Athens.- Did the ancient Greeks and Gauls have a foretaste of cabernet wine 2,000 years ago?
In “Desert Island Wine,” wine expert Miles Lambert-Gocs outlines his theory that the balisca wine, which Pliny identified as Greek in the 1st century AD, had a key role in the evolution of grapes in southwest France, including Bordeaux, and is the oldest specifiable source of cabernet.
According to a Wine Appreciation Guild announcement, Pliny wrote that the balisca was already present in Rome’s Spanish provinces in his time. “It is likely,” says Lambert-Gocs, “that the balisca began crossing over the Pyrenees into southwestern France as early as that, since its quality was already recognized.” Pliny paid attention to the balisca and became knowledgeable about it precisely because of its quality, which was also noted by the first-century Roman writer and agriculturist Columella.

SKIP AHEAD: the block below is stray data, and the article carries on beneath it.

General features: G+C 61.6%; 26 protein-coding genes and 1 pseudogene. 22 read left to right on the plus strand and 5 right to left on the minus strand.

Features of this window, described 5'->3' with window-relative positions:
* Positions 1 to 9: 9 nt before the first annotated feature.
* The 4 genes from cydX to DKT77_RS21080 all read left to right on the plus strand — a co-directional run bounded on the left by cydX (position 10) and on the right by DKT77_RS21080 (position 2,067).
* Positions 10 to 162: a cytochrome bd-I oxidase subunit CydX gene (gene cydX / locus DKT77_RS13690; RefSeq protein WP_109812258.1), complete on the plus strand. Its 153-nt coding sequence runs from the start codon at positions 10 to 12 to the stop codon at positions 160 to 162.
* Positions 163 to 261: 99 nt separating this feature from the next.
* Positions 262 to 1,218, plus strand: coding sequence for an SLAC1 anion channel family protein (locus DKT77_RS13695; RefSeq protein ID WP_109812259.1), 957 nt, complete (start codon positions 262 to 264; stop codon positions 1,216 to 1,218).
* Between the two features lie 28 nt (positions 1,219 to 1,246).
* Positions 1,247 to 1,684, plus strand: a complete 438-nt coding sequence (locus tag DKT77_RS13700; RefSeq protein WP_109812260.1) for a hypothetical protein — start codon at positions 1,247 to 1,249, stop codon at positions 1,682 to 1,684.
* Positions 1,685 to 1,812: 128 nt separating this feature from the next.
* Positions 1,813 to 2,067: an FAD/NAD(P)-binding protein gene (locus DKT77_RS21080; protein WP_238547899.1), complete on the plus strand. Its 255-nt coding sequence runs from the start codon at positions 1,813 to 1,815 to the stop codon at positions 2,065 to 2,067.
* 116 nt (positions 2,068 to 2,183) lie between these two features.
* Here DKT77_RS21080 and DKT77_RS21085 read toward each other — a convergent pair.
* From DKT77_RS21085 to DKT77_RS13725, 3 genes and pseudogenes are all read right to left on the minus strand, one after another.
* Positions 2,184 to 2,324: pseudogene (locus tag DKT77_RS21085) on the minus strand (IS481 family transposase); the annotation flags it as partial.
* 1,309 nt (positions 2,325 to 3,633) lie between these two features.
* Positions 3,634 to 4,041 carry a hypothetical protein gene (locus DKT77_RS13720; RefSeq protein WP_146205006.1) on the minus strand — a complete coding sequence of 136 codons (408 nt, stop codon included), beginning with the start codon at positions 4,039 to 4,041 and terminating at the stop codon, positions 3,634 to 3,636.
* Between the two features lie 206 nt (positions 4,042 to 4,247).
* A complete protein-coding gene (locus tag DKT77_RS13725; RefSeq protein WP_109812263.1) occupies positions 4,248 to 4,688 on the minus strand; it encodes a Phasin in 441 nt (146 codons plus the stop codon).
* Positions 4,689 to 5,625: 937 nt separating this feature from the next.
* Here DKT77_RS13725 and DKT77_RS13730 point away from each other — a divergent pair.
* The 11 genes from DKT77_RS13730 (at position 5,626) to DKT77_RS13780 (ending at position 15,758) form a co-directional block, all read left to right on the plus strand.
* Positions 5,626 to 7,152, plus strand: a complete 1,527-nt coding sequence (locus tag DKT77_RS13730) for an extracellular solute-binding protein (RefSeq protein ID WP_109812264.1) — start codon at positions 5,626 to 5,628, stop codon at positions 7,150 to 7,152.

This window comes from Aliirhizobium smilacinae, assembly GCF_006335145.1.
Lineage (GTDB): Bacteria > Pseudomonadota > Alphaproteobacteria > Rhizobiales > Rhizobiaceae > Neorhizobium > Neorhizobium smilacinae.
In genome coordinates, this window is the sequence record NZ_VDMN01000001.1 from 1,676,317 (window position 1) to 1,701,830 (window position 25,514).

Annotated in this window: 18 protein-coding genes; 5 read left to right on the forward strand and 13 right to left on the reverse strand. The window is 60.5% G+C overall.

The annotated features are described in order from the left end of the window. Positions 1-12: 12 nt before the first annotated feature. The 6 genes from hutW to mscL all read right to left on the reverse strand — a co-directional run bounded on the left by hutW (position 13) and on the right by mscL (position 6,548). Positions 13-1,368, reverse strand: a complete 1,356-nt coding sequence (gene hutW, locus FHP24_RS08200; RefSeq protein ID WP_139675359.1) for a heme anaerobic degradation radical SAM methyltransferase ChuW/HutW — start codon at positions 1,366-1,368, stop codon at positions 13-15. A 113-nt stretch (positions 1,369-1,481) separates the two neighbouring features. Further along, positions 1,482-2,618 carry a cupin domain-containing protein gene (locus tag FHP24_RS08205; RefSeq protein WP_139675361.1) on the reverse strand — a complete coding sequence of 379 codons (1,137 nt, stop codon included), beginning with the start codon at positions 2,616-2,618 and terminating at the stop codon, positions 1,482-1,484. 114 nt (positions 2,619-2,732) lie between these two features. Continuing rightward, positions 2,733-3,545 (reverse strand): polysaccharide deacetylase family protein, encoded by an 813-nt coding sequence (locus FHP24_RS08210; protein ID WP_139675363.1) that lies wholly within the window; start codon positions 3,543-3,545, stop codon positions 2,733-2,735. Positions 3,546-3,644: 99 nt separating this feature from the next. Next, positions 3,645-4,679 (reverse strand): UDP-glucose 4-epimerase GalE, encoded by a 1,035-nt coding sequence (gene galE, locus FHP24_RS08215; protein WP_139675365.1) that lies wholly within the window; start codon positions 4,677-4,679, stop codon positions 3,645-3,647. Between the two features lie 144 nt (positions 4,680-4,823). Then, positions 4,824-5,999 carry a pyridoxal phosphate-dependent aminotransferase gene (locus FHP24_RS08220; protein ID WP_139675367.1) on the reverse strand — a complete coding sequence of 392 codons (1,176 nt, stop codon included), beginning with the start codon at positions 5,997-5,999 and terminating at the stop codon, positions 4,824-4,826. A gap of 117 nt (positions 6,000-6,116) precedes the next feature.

Lambert-Gocs is a long-time researcher on Greek wine history. His previous books are ʽThe Wines of Greeceʼ (1990) and ʽGreek Salad: A Dionysian Travelogueʼ (2004).